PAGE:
The Evolution of the Political Celebrity

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They've been popping up a lot lately, at least for Democrats: emails from Barack Obama with the subject line, "Dinner?" Or a contrived plea from Jessica Alba, or an "invitation" from Sarah Jessica Parker. The practice of celebrities talking up presidential candidates isn't new; it's existed since the advent of Hollywood. In 1920, when the movie industry was just starting to gain traction, Warren G. Harding enlisted conservative silent film stars like Douglas Fairbanks and Mary Pickford to help him get elected. Nowadays, liberals get all the good celebrities—a thumbs-up from Beyoncé? Irreplaceable—but both parties still leverage their star power for votes. Celebs extol their candidates' praises during nationally broadcast conventions and closed-door fundraisers, on the sites of mainstream publications and on their own Twitter feeds.

What's new is this blatant bribery—the practice of raffling off a chance to meet your favorite famous person (including Obama himself) for the bargain price of five dollars. It's a distinctly modern phenomenon, one that's enabled by the (also very new) microdonation. Before email became a fact of life, asking for five dollars just wasn't worth it once campaigns factored in the cost of postage and processing. But in 2008, then-candidate Barack Obama got an avalanche of microdonations via the Internet. Not only was it cheap to solicit donations via email, it was also easier to hit up the same donors again and again once their email address was squirreled away. Nowadays, asking for a few dollars here and there has become common practice for both parties.

But the 2012 campaign is no "Hope and Change" tidal wave; the fervor has palpably died down. So the Obama campaign—and occasionally Romney's too (who could forget his Donald Trump fundraiser?)—now have to ply voters with a possibility of brush-with-celebrity. To some, it conveys a whiff of desperation. The enthusiasm of 2008 "can't be recreated," says Mark Schmitt, a political scientist and a campaign veteran. "And that's not a failure on Obama's part, it's just the nature of things— you can't possibly generate the totally unprecedented level of interest in Obama '08 after four years of compromise and mixed success, or even if it had been a total success." The promises of a night with the stars "are a poor substitute," Schmitt adds, "but it's all they've got."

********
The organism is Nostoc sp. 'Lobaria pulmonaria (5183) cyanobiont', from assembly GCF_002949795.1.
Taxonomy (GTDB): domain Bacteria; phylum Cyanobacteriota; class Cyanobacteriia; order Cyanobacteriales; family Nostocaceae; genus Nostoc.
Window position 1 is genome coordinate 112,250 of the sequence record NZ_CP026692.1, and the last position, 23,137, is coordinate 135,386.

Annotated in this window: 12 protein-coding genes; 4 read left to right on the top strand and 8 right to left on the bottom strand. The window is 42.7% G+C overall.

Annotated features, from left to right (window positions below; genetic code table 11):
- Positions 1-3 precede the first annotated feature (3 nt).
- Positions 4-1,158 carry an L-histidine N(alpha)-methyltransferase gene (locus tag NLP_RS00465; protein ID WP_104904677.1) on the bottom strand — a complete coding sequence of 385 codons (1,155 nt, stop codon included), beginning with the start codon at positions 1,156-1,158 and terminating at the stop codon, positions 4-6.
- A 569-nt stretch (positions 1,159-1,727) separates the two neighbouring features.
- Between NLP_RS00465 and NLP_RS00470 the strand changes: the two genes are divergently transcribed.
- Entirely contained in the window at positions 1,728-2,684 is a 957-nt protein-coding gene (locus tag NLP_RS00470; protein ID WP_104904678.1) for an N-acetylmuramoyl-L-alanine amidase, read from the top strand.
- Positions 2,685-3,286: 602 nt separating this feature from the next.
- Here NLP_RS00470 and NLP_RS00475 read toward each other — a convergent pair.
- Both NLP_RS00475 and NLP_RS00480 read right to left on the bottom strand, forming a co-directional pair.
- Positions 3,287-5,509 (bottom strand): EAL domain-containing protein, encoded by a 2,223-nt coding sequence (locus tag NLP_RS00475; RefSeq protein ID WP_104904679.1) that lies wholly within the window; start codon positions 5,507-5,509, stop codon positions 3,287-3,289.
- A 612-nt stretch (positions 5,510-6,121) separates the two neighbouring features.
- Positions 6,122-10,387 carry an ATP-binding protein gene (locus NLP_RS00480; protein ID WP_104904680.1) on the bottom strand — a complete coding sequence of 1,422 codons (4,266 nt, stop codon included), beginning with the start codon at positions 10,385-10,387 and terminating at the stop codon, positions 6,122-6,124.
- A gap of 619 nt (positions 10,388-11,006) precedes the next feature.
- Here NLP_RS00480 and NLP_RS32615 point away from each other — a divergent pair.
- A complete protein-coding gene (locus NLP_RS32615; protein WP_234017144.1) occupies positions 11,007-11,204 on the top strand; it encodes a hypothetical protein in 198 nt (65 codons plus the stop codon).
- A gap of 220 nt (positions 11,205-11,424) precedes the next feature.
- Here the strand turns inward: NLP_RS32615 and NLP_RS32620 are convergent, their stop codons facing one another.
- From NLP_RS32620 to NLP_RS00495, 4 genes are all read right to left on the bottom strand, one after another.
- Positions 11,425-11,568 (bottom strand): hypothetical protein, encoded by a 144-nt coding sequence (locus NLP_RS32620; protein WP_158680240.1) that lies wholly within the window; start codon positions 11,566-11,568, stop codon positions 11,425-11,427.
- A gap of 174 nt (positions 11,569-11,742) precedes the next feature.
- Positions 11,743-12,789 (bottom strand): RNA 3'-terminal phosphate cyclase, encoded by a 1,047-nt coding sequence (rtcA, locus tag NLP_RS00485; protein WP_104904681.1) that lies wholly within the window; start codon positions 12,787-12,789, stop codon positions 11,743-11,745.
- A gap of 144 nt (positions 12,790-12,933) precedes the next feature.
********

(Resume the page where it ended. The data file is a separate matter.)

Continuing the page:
Then again, it may be a smart, if obvious, move. We place a higher premium on celebrities than we ever have, and in the case of "Dinner with Barack," it gives the president a chance to semi-publicly mingle with"real America" and vice-versa. (Although the winners are part of a randomly chosen pool, they're thoroughly vetted for the sake of security but also "diversity.")

People I know regularly give a few bucks to throw their hat in the ring. My best friend—an intelligent, serious woman who works for an elected official—enters the contests every single time, not only because "duh, I want a chance to meet Obama! Or Michelle! Or George Clooney!" but because she genuinely believes it's a good strategy.

"Meeting everyday people in that kind of way can really impact policy and work—I've actually seen that happen," she told me over gchat. "Normal people know things political operatives don't."

Either way, raffles inspire more action than a simple celebrity endorsement, which usually just ends up coloring our opinion of the individual star rather than the candidate they're vouching for. Sure, campaign sweepstakes capitalize on our obsession with fame. And these Barack dinners do take place in a highly controlled and contrived environment (though there's certainly a difference between dining with POTUS and glimpsing Anna Wintour across a ballroom at a gala). It may sound cheesy, says my bestie, but it's a "once-in-a-lifetime chance to get the ear of one of the most powerful people in the world." To people who really care, that's incredibly appealing. The Obama campaign is betting on it.

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